1. The ZCP intensively monitored nine lion prides and seven coalitions (totalling 64 lions in Northern Kafue National Park). Wild dog continued to exhibit different dynamics in 2015 with the resident packs largely disbanded following snaring incidents in late 2014 and early 2015. New packs formed, several of which were far from any road and required aerial support and extensive trips into roadless areas to locate them and confirm they were snare-free. Aerial support was critical for all species given that the various groups ranged over sometimes thousands of square kilometres and WT funding was critical in providing multiple flights.
Intensive predator-prey studies continued, with a focus on puku and impala and we fitted a male cheetah with our first GPS collar as part of our cheetah work. Together with Panthera’s cheetah programme we continued to build on the known number of cheetah in the Greater Kafue ecosystem and the factors affecting them. We continued camera trapping surveys in Northern Kafue NP focusing on leopards and their prey.
2. Of concern this year was the discovery of three dead lion in the Busanga Plains, including one with skull and paws removed. It is thought that they were snaring by-catch but we are collaboratively investigating the potential for a lion bone trade in the region. In addition we attended a joint meeting with Wilderness Safaris, ZAWA, GRI and other operators to address lion declines in the Busanga. ZCP has committed to upgrading the communications system in northern Kafue to improve anti-poaching and is currently sourcing funds for repeaters and has obtained HF radios and chargers to be provided to ZAWA patrols in 2016. Detections of snared carnivores declined in late 2016, though it is unlikely snaring declined; analyses of three years of herbivore distribution and abundance demonstrated a noticeable human impact from the park boundaries likely due to bushmeat poaching and associated human encroachment. We completed our analyses of human encroachment throughout the Zambian KAZA system and this will be utilised in conservation planning. We also attended a week-long conference in Hwange National Park on building a KAZA Carnivore Coalition for protection of the KAZA landscape; rehabilitating Kafue National Park and the KAZA corridors to the south were identified as priority actions for Zambian KAZA and funding is currently being sought.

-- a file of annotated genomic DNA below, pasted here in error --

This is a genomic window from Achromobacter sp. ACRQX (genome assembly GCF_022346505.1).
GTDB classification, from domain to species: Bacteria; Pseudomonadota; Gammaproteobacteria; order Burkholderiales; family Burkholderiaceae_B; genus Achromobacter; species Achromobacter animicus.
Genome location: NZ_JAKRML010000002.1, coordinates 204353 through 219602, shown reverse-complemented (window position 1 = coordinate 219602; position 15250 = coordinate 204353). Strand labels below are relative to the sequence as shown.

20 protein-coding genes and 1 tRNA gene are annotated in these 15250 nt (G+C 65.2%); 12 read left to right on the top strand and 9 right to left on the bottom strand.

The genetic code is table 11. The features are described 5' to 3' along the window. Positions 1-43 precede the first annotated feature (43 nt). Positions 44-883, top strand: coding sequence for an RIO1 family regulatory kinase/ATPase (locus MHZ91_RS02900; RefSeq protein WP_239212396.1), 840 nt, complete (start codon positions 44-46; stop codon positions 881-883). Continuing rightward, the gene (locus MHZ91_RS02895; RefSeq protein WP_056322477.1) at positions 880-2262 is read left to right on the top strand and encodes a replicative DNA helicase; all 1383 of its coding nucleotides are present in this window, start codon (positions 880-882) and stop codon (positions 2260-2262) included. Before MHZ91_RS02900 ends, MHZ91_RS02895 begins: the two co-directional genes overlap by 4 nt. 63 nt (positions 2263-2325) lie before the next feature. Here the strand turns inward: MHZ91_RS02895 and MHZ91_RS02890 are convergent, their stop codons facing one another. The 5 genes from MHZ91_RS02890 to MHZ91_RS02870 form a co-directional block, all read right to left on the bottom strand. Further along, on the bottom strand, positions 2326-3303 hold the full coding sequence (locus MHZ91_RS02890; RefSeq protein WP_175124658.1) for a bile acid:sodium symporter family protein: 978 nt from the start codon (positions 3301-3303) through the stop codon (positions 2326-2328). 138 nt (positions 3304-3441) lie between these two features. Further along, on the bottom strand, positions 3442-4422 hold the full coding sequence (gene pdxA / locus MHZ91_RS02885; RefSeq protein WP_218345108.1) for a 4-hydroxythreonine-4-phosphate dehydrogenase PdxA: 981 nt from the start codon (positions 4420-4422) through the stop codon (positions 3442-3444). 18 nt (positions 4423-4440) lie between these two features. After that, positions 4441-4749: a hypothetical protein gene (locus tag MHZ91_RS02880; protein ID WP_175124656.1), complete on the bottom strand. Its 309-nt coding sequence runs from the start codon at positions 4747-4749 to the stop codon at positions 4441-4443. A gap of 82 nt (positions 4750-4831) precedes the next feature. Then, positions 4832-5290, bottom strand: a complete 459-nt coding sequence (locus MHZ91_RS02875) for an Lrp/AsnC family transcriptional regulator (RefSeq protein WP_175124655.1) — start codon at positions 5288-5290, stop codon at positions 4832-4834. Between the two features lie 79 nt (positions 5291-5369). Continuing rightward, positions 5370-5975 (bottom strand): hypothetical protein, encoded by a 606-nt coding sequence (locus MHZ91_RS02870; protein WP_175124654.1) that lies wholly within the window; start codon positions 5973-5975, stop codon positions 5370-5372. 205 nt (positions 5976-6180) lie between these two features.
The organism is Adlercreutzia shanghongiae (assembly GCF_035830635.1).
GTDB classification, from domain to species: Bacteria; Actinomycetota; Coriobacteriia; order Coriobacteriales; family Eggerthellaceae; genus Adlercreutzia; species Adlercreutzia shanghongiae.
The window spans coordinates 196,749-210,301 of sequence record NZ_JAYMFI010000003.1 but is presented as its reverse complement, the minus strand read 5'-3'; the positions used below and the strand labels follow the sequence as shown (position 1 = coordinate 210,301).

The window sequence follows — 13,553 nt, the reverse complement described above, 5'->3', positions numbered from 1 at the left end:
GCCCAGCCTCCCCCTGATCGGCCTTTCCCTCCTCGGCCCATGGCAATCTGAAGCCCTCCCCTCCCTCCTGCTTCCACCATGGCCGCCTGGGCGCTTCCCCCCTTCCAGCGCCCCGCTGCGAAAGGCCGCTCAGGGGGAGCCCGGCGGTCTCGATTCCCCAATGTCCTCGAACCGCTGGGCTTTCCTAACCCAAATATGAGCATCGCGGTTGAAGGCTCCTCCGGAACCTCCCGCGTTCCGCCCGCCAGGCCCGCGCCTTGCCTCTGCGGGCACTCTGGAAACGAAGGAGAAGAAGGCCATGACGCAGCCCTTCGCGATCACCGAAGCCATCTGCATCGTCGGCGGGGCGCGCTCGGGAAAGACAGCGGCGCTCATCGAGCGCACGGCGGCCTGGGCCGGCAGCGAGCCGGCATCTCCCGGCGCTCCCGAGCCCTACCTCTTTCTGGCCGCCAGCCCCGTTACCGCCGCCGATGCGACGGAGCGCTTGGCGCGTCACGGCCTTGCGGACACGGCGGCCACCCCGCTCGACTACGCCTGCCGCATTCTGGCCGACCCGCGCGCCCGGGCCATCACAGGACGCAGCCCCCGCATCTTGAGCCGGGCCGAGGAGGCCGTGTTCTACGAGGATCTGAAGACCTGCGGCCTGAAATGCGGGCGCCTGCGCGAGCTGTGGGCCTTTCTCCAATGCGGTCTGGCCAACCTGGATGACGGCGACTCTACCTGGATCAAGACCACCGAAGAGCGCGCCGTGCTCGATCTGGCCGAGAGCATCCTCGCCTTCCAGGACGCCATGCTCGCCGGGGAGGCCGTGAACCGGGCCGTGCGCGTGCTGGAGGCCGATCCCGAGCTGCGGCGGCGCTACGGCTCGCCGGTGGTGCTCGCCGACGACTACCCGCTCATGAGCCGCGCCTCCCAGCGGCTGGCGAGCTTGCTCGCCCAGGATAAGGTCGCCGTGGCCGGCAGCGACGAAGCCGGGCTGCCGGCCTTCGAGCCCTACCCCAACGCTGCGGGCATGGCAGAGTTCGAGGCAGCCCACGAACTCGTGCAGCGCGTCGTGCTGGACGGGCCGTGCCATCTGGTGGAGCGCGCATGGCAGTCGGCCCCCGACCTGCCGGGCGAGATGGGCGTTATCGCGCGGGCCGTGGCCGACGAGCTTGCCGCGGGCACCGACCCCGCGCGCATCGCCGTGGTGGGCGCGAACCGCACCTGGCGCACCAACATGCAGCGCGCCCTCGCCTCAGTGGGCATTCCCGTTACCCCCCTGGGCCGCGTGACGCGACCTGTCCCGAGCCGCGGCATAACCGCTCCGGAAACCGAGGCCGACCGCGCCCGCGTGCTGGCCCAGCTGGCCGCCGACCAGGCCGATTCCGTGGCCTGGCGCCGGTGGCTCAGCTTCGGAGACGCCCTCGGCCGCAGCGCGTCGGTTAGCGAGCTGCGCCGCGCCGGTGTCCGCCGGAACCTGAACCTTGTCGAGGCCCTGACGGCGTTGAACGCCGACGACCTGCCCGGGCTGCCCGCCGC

3. We continued to provide weekly programmes to students visiting TreeTops Educational Center during the season, describing our work and the conservation issues facing Kafue and Zambia. We also employed a former Conservation Club student from ZCP’s secondary school programmes who underwent our intensive Conservation Biologist Training Programme to become eligible: Lameck Sakala began work as a full-term researcher on the Kafue team in late 2015. Zambian PhD student Dr Wigganson Matandiko successfully completed his comprehensive exams at Montana State University and is currently finalising his analyses on the environmental, biological and human factors affecting ungulate distribution and abundance in Northern Kafue. Dr Kambwiri Banda continued to excel as our Zambian wildlife vet, darting an array of carnivores and receiving training from ZCP and collaborating staff on all species as well as large herbivores; he also received special training on elephants in late 2015 from the South Luangwa Conservation Society.